Television writers’ total remuneration in the UK has risen 40% over the past five years. In the same period 45% more drama is being commissioned in the US.
This was the background to a discussion about the changing nature of the television writer’s role – and the power they can exercise.
Multi-award winning writer Paul Abbott, who has relocated to the US and is working on a number of US versions of his successful UK shows, was interviewed by session chair and BBC creative director Alan Yentob.
What had Abbott discovered about where the future lies having moved to the US to remake Shameless?
Abbott replied with his trademark pithy humour: “I went to the US because of a divorce not an ambition to try new formats.”
Ari Greenburg, US talent agent and partner at WME, said: “The era of default viewing is over. There are no barriers to great ideas; they can come from anyone.”
He added: “TV is the best it has ever been. There is more innovative, risk-taking programming.”
Stuart Murphy, director of entertainment, channels at BSkyB, said broadcasters “have to work harder at understanding how creatives tick – it is not really about the finances [offering writers more money]”.
Kudos CEO Jane Featherstone agreed: “Producers need to cut good deals; without alliances with creatives we are nothing.”
Writer Toby Whithouse said: “Financial rewards are much less important than autonomy.” (He said he’d like both, but if he had to make a choice it would be to retain creative freedom.)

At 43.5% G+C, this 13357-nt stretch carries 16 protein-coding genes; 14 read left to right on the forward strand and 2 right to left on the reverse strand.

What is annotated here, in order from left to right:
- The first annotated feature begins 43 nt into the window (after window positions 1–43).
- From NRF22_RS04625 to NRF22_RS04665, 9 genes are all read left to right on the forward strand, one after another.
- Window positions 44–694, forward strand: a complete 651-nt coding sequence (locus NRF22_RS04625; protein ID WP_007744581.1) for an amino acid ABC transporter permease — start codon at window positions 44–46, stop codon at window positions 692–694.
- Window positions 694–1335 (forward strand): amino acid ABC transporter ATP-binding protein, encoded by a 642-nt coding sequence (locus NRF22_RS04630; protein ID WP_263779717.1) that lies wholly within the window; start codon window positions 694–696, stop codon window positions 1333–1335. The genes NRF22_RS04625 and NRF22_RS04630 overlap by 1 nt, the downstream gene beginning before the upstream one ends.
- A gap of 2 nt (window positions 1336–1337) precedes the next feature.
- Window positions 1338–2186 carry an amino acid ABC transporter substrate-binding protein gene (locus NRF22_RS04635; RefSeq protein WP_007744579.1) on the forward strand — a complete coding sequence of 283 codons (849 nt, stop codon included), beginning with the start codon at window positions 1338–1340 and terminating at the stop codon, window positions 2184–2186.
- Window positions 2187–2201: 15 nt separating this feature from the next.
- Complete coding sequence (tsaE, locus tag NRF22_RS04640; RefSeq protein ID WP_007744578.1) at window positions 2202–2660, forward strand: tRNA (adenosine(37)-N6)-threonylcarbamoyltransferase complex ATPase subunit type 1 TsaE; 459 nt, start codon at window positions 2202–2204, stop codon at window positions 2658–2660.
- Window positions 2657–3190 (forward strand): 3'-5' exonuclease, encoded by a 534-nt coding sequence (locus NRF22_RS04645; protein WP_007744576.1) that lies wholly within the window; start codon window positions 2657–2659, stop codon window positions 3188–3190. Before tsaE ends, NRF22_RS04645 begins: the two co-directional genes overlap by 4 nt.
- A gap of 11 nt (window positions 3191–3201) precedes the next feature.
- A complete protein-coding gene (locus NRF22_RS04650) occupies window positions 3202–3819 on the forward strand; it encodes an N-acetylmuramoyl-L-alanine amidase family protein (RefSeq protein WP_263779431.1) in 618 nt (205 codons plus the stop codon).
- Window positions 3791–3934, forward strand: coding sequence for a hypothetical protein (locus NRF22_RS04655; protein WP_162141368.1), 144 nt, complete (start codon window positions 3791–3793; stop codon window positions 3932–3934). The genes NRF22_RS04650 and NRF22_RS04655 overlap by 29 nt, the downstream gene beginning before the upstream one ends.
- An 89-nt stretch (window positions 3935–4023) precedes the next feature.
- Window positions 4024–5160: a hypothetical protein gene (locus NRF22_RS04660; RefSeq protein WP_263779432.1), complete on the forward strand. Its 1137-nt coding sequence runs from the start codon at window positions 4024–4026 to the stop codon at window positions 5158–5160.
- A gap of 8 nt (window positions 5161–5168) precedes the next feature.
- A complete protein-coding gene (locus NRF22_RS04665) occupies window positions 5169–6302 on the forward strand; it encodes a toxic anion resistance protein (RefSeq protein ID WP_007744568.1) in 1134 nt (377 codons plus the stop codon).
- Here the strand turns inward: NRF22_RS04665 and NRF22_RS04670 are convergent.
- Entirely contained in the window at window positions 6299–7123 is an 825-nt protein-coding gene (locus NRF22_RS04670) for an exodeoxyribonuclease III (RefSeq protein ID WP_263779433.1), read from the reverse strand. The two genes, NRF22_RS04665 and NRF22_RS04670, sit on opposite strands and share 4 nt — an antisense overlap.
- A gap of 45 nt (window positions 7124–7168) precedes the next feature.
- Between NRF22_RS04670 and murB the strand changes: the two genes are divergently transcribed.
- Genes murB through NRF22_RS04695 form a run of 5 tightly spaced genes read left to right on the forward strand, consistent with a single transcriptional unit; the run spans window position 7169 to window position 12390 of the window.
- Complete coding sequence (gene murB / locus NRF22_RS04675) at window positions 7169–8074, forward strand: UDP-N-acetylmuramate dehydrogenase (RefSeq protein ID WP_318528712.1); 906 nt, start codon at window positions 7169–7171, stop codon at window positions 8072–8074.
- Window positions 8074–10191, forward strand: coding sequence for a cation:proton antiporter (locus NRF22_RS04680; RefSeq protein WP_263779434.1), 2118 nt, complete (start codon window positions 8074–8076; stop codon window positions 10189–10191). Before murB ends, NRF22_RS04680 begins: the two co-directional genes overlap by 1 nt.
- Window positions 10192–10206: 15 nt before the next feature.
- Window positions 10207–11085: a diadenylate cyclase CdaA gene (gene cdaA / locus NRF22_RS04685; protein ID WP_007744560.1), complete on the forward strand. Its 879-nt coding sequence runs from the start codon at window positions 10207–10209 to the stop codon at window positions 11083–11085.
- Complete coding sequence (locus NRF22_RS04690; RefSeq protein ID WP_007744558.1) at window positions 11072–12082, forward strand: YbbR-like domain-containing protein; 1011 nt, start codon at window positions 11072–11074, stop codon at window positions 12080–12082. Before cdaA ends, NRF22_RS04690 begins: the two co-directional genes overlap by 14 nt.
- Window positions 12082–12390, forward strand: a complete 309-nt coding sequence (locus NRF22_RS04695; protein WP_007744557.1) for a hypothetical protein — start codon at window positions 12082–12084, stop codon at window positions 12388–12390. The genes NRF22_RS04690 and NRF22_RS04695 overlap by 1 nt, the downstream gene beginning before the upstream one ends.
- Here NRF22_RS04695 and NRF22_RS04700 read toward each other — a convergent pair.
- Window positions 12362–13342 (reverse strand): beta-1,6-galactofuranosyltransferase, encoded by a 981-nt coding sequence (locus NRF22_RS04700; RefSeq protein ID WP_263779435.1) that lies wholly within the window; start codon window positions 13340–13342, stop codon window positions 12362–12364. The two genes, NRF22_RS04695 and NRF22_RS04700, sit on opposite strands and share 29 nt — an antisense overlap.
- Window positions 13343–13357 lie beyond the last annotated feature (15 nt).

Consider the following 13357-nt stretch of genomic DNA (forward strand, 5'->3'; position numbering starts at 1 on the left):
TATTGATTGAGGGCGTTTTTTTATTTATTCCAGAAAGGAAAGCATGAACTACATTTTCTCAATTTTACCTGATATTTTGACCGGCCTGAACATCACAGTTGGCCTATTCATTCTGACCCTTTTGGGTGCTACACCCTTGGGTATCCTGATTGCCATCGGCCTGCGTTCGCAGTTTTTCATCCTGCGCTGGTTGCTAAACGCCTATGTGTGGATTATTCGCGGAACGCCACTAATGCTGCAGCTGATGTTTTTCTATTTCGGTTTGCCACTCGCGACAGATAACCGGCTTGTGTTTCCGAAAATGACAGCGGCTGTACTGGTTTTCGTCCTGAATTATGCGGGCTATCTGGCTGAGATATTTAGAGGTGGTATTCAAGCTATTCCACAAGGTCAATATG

Broadchurch writer Chris Chibnall revealed “the most f***ing miserable experience of my life was working [on Camelot] for Starz in the US” due to the lack of creative control.
Sky’s Stuart Murphy made the point that sensible broadcasters are not a creative obstacle, and they can make a show better – just handing writers a pile of money would be a very unfulfilling creative relationship.
But he did acknowledge that channels should not impose a straightjacket on the kind of content they commission: “Channel brands cannot have DNA so potent that it suffocates new ideas or new writers.”
A lot of concern was expressed by the panellists about how to nurture the next generation of writers in the UK, though Murphy disagreed with Ross about the importance of PSBs in addressing this problem. He said: “The world has changed and public service broadcasting is no longer a quasi-social worker.”
The session was produced by Dan Isaacs and Lisa Perrin.
Report by Gordon Jamieson. Photo by Paul Hampartsoumian.